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Last Updated on March 25, 2020

The Key to Happiness and Leading a Fulfilling Life

The Key to Happiness and Leading a Fulfilling Life

If I ask you “what is happiness?”, then what would your answer be? It’s probably difficult to come up with a simple answer. Yet, here you are, looking for a key to happiness and how to lead a fulfilling life.

The truth is that a universal key to happiness is a myth.

That doesn’t mean that you should stop looking for yours right now, it only means that you need to be careful when reading articles about “a key to happiness”. The universal key to happiness is non-existent because happiness is one of the most difficult things in life to define.

How Do You Define Happiness?

Now, let’s go back to that difficult question: “what is happiness?”

Have you thought about it already? Let me give you an example of how hard it is to define happiness.

Right now, I’m drinking a cup of coffee while writing the outline of this article about how to define happiness. Am I happy right now? Yes, I’m feeling pretty happy:

  • I’ve got nothing to worry about.
  • All my basic needs are met.
  • My family, friends, and girlfriend are all happy as well.
  • The weather is nice.
  • I’m going outside in a couple of minutes to go for a walk.

These things are all making me feel pretty happy right now.

By that logic, let’s define my happiness as follows:

“Happiness is when I’m in a worry-free state, the weather is nice, everybody I know is alright and I can enjoy a hot cup of coffee.”

Voila. There it is. My definition of happiness.

The keys to my happiness are obvious now, and I know enough in order to lead the happiest life I can. I just need to focus on the things I listed above.

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Wait a second… If it were this simple, then why have I ever been unhappy?

You might have guessed it already, but I made a very simple error. I assumed that what makes me happy today will make me happy for the rest of my life. And that’s just wrong.

Happiness is something that not only changes from person to person, but it’s also constantly evolving from day to day.

Your definition of happiness changes over time. This is why happiness is such a difficult concept, and why there’s not a single “key to happiness”.

Whoever tells you otherwise is likely not aware that people change, and that people don’t always share the same values, goals, and purposes.

Finding Your Key to True Happiness

So, where to look for true happiness if a single key to happiness doesn’t exist?

Read on to find out…

Define What Happiness Means to You

For a minute, I want you to do consider your own happiness. I want you to think back of last week, and consider what things you did that had a positive effect on your happiness.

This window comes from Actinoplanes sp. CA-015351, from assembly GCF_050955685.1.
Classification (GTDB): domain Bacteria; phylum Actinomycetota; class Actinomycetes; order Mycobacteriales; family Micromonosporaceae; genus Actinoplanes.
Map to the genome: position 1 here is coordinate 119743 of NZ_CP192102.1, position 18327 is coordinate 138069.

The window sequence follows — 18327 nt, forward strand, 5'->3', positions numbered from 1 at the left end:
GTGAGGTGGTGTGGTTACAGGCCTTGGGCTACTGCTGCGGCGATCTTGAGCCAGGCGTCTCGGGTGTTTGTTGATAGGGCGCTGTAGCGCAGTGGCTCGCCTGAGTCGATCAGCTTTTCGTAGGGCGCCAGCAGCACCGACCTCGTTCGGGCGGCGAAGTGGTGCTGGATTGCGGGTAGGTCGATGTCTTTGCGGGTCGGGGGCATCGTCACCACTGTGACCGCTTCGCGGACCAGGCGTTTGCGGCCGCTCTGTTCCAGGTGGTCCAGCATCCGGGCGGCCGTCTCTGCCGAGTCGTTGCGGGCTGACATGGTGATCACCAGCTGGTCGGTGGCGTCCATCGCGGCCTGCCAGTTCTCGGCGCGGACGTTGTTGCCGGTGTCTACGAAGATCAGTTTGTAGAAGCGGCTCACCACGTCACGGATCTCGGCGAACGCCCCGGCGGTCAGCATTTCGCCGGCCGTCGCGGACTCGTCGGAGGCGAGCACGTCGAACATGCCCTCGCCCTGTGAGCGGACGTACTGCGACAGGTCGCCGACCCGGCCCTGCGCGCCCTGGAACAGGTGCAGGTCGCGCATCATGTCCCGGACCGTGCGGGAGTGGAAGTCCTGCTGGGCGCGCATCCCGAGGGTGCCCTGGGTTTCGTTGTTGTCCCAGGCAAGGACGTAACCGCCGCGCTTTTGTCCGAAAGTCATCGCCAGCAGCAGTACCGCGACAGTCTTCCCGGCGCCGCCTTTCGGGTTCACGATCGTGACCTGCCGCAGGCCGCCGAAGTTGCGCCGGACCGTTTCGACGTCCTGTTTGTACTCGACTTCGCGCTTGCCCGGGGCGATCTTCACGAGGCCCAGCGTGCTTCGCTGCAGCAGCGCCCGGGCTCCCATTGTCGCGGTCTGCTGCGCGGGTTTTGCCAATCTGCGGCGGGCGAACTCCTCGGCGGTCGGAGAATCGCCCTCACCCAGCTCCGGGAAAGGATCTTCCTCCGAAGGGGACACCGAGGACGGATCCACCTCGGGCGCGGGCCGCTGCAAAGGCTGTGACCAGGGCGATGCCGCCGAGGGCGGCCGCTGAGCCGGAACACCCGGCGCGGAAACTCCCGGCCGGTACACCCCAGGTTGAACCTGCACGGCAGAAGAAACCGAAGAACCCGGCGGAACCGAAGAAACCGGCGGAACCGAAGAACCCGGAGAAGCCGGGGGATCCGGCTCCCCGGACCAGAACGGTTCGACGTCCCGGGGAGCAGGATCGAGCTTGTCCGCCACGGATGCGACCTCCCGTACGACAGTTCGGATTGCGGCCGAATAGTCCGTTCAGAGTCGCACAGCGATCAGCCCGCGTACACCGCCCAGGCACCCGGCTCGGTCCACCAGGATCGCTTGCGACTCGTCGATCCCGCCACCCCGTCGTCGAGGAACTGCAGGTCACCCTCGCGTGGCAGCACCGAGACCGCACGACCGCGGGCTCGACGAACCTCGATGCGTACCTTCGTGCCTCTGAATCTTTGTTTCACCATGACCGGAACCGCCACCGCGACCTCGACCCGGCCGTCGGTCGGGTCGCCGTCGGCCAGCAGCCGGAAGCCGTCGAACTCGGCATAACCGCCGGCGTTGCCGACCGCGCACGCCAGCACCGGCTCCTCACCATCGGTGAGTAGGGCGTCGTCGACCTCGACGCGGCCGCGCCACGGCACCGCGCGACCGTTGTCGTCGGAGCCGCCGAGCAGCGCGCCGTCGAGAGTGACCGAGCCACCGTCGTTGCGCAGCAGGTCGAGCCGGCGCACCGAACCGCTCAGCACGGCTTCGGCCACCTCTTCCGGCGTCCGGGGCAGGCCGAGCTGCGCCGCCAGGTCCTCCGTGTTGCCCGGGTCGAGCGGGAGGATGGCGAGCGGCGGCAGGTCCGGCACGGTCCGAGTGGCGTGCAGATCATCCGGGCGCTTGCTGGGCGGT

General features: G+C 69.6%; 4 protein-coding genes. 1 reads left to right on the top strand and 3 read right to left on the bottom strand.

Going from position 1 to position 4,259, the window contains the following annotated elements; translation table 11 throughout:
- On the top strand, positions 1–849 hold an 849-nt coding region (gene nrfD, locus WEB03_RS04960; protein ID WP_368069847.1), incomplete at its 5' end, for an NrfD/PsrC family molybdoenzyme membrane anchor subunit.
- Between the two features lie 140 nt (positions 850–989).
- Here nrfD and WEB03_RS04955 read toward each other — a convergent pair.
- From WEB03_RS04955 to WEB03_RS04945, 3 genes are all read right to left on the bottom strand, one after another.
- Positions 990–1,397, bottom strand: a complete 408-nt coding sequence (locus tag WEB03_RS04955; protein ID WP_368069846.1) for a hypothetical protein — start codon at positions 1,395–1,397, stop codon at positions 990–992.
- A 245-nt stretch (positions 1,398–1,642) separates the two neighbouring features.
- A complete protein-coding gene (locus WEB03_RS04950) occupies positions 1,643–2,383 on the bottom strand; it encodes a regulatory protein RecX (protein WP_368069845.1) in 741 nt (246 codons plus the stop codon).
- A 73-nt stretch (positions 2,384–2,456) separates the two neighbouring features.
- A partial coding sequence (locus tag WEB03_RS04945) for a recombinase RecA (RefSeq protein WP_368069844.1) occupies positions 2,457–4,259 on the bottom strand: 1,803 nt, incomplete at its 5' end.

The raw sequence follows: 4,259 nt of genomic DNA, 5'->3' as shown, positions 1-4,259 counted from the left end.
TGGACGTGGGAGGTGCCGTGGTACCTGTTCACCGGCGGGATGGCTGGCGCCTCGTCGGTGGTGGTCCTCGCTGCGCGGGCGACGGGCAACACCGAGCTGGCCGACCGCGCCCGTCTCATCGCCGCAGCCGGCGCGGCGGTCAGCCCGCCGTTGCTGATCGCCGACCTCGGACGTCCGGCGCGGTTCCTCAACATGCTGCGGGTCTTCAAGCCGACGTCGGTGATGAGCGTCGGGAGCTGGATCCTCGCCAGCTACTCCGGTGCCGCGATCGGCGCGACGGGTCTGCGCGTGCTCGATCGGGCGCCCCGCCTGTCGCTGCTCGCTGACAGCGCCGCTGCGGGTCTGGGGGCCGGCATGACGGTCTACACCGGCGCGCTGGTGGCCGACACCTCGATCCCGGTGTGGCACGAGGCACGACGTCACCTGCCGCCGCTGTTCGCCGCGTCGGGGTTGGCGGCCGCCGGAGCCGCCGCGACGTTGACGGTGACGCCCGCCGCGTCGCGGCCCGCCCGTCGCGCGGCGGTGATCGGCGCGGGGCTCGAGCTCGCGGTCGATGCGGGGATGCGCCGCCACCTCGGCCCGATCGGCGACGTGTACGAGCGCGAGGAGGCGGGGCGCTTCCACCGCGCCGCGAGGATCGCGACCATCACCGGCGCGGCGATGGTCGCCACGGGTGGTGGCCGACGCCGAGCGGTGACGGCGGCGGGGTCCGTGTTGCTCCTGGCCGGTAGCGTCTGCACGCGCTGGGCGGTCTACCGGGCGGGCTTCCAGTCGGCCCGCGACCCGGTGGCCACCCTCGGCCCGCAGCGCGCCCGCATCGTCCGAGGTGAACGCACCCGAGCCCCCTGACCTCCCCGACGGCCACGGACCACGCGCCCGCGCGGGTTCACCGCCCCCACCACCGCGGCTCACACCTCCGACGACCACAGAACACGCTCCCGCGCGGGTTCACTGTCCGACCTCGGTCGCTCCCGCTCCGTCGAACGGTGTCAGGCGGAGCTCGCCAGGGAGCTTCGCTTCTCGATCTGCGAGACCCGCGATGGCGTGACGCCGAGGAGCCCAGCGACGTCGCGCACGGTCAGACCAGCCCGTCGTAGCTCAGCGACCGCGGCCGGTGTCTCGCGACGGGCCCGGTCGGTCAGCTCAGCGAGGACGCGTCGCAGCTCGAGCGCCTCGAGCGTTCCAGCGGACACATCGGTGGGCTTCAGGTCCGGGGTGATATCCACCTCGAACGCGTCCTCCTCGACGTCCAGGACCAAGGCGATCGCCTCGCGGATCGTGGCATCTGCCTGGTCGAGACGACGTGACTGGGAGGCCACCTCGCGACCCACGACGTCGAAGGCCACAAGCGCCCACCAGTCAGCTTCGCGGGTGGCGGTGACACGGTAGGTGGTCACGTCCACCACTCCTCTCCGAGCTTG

What things had a significant influence on your mood? What comes to your mind?

Was it spending time with your friends? Was it a great movie you watched? Did you attend an exciting sports event? Or did you enjoy sipping hot coffee on a sunny Wednesday morning? It could obviously be just about anything!

It’s important to realize that all these things were part of your “key to happiness”. Your happiness was defined by these things, and you just measured a small part of that.

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Does that mean you now know all the answers? Do you now know how to live the rest of your life? No. But you do know what things made you happy last week, and that’s very useful information when determining your own definition of happiness to build on.

If you consciously keep track of what factors determine your happiness, then you are more likely to find out just how much your definition of happiness can vary from time to time. This knowledge can help you find your key to happiness.

You see, even though happiness is claimed to be the factor of life that’s the most difficult to measure, you can still measure how you define your own happiness each day. It’s simple.

For me personally, when I think back of last weekend, I remember that I really enjoyed spending time with my girlfriend, walking through the woods on a sunny day and just relaxing (a.k.a. doing nothing!)

These are happiness factors that were a vital part of my happiness definition this weekend. I had just survived a long and busy week at work, so I was really trying to find some easy enjoyment. The things that I did this weekend were perfect for the occasion, as it was a very happy day for me.

If you were to ask me what the key to my happiness was that weekend, I’d give you the following answer:

To spend quality time with my girlfriend, being able to enjoy the good weather while being carefree and relaxed.

While this is unlikely to be the key to your happiness for the rest of your life, it is a pretty good start.

You can do exactly the same. All you need to do is to define your own happiness from day to day.

Find Your Purpose in Life

The next step to determining your key to happiness is to determine the things that give you purpose. You will live a fulfilling life when you’re happily tracking towards a purpose. Something that you’re passionate about.

Let’s use the previous example of my key to happiness. Will I be happy for the rest of my life when I focus exclusively on a relaxed and carefree feeling? Probably not, because it will not lead to a very fulfilling life. Not for me, at least.

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There are some things that drive my actions in a much bigger sense than only my daily, short-term happiness. For some people, that purpose could be:

  • To take care of a loving family
  • To build a successful company
  • To climb the highest mountains
  • To be rich and famous

You have to find out what your purpose in life is in order to truly determine your key to happiness. Only then will you be able to define a sustainable plan that will make you both happy and fulfilled.

It’s important to know that you can find your purpose only when trying out new things. This is a crucial part of finding your key to happiness. You can’t read an article online (like this one) and suddenly learn about what your key to happiness is!

The same thing goes for finding your purpose. You can’t expect to find your purpose without trying new things. People stumble upon their purpose in life in lots of different ways.[1]